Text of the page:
On April 20, the Environmental Action Club sent letters to the Clark College Foundation, asking them to fully divest from fossil fuels.
The Environmental Action Club formed on Clark’s campus last fall with the goal of removing connections to the fossil fuels industry. The club directed their focus to the Clark College Foundation, a non-profit that donates to the college. The letters are an escalated request to the foundation, as a result of the earlier ask from the club to the foundation, urging them to divulge information about their investments regarding fossil fuels.
The letter included three main requests: for the foundation to disclose investment portfolios publicly, to vote to on a halt to any new investments, direct or indirect, to the fossil fuels industry, and to divest from mutual funds directly involved with the industry within the next five years.
“Our ultimate goal is divestment,” co-president Amelia Cole said. “We want them to ultimately divest all their funds from fossil fuels. But we also know that is a big task.”
When asked by the club in fall quarter, the foundation stated that they have no direct links to the fossil fuel industry, only indirect ones through mutual funds.
According to the U.S. Securities and Exchange Commission, a mutual fund is defined as a company that brings money together from multiple individuals and invests it in different assets.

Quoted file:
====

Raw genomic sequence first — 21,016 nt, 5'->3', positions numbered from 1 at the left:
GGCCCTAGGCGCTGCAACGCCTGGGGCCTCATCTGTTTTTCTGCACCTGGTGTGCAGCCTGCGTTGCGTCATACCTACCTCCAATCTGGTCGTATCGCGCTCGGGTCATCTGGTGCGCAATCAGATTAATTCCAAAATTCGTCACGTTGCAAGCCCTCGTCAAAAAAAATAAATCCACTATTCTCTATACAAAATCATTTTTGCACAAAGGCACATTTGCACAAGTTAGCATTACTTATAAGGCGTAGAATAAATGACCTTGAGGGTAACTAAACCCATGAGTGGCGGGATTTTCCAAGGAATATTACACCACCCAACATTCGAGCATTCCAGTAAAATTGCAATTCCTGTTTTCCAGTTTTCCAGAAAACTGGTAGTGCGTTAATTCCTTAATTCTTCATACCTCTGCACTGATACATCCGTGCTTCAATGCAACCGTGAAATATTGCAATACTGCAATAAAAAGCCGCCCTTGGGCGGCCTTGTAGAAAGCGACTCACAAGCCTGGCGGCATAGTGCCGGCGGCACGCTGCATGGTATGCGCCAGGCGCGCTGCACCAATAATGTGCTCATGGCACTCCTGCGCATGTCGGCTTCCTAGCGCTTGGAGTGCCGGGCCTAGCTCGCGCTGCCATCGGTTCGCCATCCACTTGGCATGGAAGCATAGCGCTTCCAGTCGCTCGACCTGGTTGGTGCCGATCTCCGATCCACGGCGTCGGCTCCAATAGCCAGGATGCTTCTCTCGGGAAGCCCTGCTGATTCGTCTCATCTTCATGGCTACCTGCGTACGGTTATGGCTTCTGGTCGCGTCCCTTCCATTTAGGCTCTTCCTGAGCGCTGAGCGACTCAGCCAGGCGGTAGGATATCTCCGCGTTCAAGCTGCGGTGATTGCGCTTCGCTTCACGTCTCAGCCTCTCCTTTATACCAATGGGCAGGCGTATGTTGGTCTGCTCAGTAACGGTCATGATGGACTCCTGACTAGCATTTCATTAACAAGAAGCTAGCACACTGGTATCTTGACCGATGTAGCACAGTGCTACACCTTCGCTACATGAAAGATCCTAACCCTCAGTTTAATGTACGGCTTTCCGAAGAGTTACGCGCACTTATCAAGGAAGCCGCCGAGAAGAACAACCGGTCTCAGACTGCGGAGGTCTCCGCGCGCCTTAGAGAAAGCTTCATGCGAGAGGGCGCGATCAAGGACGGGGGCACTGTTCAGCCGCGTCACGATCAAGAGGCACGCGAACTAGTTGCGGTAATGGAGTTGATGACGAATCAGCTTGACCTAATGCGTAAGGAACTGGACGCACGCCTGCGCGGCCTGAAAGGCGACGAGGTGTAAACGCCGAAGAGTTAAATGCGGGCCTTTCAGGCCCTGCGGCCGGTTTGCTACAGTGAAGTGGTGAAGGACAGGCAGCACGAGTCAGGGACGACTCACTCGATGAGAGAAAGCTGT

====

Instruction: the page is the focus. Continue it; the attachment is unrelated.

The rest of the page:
The foundation wrote a letter to the Indy with further information about their investments which can be found here.
The club sent two letters to the foundation: one from the club, to the new chief executive officer of the foundation, Calen Ouellette, and one from environmental activist and Clark alumnus, Denis Hayes, who addressed his letter to the foundation’s board of trustees.
The Letters can be found here: Letter to the Board (2)-1, Hayes Clark College Divestment-1
“We want to bring Vancouver’s deep concern with the Industry to Mr. Ouellette’s attention,” other co-president Katelyn Sedig said. “As someone who prioritizes public relations, Calen knows that his and Clark’s reputation relies on our communities’ pleas of severance from the Fossil Fuel Industry being heard and addressed. We are really just amplifying our communities’ concerns.”
The foundation made a formal reply to The Indy, saying that they only have a small portion of their investments are indirectly tied to mutual funds that may mix with fossil fuels industries.
“We applaud Clark students for their commitment to this important undertaking,” said Ouellette. “We support them in their dedicated task.”
Both Sedig and Cole hope that the letters will bring forth a deeper conversation with the foundation about its investments.
“We want to fight until it’s done,” Cole said.